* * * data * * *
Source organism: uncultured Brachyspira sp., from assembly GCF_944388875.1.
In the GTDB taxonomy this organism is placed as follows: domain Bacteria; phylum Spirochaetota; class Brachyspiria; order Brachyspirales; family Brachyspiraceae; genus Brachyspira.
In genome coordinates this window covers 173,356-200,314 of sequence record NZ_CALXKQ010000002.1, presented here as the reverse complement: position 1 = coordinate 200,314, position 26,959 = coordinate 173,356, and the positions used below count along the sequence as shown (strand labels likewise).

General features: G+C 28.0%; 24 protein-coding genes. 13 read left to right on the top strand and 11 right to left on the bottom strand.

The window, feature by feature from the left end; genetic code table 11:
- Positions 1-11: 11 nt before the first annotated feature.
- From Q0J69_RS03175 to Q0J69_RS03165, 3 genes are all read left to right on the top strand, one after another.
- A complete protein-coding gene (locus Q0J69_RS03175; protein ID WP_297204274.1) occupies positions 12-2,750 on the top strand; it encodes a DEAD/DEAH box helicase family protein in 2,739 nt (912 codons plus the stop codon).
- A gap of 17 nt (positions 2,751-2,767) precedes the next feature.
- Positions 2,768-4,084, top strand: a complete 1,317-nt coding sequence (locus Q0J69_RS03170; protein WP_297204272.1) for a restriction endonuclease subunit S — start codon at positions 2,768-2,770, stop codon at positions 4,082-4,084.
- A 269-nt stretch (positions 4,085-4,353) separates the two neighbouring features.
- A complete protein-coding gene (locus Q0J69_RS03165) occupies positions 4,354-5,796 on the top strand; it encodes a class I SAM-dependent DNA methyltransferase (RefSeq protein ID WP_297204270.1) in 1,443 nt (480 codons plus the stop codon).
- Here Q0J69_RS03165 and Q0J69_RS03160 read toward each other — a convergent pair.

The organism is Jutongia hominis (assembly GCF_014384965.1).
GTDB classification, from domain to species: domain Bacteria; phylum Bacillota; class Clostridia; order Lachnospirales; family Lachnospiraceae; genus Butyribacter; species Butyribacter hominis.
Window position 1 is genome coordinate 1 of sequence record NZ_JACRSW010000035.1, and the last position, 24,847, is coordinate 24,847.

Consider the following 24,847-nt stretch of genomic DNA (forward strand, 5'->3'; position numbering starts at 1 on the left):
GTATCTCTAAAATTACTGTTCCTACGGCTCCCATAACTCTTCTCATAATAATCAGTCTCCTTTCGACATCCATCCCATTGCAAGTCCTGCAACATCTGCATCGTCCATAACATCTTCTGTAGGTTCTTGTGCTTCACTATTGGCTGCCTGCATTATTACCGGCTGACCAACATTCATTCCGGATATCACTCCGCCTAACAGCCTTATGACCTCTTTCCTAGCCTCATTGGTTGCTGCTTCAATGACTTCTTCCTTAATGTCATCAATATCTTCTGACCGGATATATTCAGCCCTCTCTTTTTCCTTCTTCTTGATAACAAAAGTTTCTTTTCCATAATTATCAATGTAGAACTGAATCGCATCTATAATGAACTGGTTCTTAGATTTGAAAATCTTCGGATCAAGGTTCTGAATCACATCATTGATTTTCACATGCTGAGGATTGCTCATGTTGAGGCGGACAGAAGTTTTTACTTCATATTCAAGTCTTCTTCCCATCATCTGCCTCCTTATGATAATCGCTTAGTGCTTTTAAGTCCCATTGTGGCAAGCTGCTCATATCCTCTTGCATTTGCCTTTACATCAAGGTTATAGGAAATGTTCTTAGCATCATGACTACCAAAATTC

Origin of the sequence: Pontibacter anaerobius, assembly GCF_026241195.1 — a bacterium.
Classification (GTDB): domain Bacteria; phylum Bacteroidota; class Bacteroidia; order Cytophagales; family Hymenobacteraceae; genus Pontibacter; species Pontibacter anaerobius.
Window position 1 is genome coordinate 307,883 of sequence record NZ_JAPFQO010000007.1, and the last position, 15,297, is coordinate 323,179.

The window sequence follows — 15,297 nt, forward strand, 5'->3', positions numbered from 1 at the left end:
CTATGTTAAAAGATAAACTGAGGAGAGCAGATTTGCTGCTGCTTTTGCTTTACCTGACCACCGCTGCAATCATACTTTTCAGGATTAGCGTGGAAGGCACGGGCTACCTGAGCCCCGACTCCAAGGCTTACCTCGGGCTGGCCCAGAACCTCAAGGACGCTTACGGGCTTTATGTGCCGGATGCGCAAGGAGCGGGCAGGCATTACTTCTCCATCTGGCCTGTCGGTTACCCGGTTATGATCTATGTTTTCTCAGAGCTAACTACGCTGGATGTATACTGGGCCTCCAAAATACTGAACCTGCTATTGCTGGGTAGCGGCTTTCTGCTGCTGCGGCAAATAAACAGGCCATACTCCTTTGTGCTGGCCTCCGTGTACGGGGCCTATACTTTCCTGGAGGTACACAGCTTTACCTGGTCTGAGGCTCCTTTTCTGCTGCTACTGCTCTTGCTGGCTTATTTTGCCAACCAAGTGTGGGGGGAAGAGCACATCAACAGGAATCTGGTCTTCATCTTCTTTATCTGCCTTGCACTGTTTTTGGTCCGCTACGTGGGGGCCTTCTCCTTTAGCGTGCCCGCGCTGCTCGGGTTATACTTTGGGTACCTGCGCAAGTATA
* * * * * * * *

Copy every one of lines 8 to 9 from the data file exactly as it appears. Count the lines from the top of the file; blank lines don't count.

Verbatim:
- A complete protein-coding gene (locus Q0J69_RS03175; protein ID WP_297204274.1) occupies positions 12-2,750 on the top strand; it encodes a DEAD/DEAH box helicase family protein in 2,739 nt (912 codons plus the stop codon).
- A gap of 17 nt (positions 2,751-2,767) precedes the next feature.